A guest blog from Alison Messom
1. What you are feeling is entirely normal. There are no rights or wrongs. What feels right to you is right for you.
2. The marriage vows talk about until death us do part. Your partner’s death was not your choice but you are now released from your vow, if you choose. Some people make an active choice not to have another partner. That is what is right for them.
3. Any new partner will never replace your late partner. They will be different. Some folks refer to them as a chapter 2. Personally I don't like that phrase as my life is defined by so much more than my relationships... but I get the point that it is something new and different.
4. We don't move on, our love for our partners continues. However we do move forward. That new journey can be hard, scary, beautiful and rewarding all at the same time.
5. Make sure you are comfortable in your own skin before embarking on a new relationship. Put in the time and effort to work on your grief, have counselling if you need it etc. That way you'll be in the best place to enjoy any new relationship.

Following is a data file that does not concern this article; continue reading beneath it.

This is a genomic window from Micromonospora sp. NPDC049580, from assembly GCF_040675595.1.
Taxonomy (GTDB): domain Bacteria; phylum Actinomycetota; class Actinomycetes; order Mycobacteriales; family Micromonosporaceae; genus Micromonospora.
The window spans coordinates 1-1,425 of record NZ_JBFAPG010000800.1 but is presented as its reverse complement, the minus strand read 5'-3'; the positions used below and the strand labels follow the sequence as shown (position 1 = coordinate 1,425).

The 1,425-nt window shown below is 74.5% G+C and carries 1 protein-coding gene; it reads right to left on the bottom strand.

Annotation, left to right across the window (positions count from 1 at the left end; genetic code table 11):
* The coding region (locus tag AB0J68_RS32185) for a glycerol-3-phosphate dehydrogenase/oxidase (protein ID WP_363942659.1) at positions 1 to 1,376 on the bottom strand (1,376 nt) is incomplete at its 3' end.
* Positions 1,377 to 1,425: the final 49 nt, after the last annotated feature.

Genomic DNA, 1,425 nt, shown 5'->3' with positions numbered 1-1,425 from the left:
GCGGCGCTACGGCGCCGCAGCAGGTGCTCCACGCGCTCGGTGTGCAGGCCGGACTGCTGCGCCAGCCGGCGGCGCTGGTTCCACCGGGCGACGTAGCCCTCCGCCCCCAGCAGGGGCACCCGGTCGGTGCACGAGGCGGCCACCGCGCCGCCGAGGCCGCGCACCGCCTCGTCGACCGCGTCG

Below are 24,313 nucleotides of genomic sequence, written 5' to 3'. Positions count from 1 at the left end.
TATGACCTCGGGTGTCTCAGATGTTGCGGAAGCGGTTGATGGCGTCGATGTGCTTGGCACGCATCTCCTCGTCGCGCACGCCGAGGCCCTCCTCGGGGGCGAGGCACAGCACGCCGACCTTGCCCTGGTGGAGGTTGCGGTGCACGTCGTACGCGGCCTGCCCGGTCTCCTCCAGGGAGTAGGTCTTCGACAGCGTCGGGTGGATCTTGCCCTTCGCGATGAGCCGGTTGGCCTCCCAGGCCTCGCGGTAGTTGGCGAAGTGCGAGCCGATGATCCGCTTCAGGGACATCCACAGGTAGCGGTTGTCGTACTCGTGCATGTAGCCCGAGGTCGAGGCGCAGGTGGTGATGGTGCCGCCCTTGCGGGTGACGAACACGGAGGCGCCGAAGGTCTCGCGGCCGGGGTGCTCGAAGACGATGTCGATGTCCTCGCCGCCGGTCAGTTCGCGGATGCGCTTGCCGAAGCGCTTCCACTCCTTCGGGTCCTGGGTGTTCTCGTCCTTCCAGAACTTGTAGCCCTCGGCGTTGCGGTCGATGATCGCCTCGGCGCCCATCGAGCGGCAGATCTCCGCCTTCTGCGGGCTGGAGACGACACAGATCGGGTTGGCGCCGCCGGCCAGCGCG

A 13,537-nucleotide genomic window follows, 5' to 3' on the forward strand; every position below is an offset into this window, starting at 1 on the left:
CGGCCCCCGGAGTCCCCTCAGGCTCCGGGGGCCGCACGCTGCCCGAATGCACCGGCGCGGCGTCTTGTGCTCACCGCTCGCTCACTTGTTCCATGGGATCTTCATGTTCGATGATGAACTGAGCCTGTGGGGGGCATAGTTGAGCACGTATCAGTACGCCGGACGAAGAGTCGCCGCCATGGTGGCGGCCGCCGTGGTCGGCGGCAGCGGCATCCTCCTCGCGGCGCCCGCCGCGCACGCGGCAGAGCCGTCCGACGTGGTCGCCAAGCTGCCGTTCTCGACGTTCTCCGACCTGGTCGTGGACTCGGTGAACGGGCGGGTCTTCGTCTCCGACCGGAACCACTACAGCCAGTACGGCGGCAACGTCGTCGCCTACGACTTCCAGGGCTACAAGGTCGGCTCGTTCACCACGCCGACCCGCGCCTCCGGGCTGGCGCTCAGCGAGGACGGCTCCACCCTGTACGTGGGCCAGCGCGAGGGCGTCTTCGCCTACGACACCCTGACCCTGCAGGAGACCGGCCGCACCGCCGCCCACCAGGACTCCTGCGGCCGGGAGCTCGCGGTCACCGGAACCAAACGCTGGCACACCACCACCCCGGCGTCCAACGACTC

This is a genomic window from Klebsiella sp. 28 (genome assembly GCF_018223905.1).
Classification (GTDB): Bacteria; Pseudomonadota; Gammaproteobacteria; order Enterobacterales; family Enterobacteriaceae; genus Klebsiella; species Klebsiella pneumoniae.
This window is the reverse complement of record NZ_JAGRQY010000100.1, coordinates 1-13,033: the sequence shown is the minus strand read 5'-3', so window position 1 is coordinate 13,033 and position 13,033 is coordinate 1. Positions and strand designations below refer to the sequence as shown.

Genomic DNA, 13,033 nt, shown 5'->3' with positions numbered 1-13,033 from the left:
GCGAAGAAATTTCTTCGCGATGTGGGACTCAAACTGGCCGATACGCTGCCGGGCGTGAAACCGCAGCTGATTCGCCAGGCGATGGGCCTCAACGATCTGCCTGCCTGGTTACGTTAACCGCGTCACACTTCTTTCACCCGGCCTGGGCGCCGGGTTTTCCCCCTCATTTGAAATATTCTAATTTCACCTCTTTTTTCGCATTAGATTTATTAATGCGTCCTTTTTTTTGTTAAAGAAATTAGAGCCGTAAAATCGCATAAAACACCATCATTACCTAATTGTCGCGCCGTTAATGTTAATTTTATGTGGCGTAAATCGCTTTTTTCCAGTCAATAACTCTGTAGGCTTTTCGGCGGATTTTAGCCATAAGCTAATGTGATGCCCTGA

6. Do not use any new partner as a substitute therapist; use a professional for that. Yes they should be empathetic, but they are there to share your life, not to fix you.
7. Remember there is an enormous human need for company and that can be platonic too. You may find you build new circles of friends that go with your new life.
8. Every day is just 24 hours. Use the best ones to build and bank lovely memories to help you through tough times. The worst days will end even if there are times when they feel never-ending.
Finally, you've got this. You deserve happiness. Don't let yourself be judged. Anyone who is judging you is not worth the time and effort. This is your life, make it the best one you can with the cards you've been dealt.
I was widowed at 50 when Tim, who I expected would be my happy-ever-after following a marriage break-up, died suddenly from heart failure linked to his type 2 diabetes. Though we'd known each other since our early 20s, we'd been married less than ten years.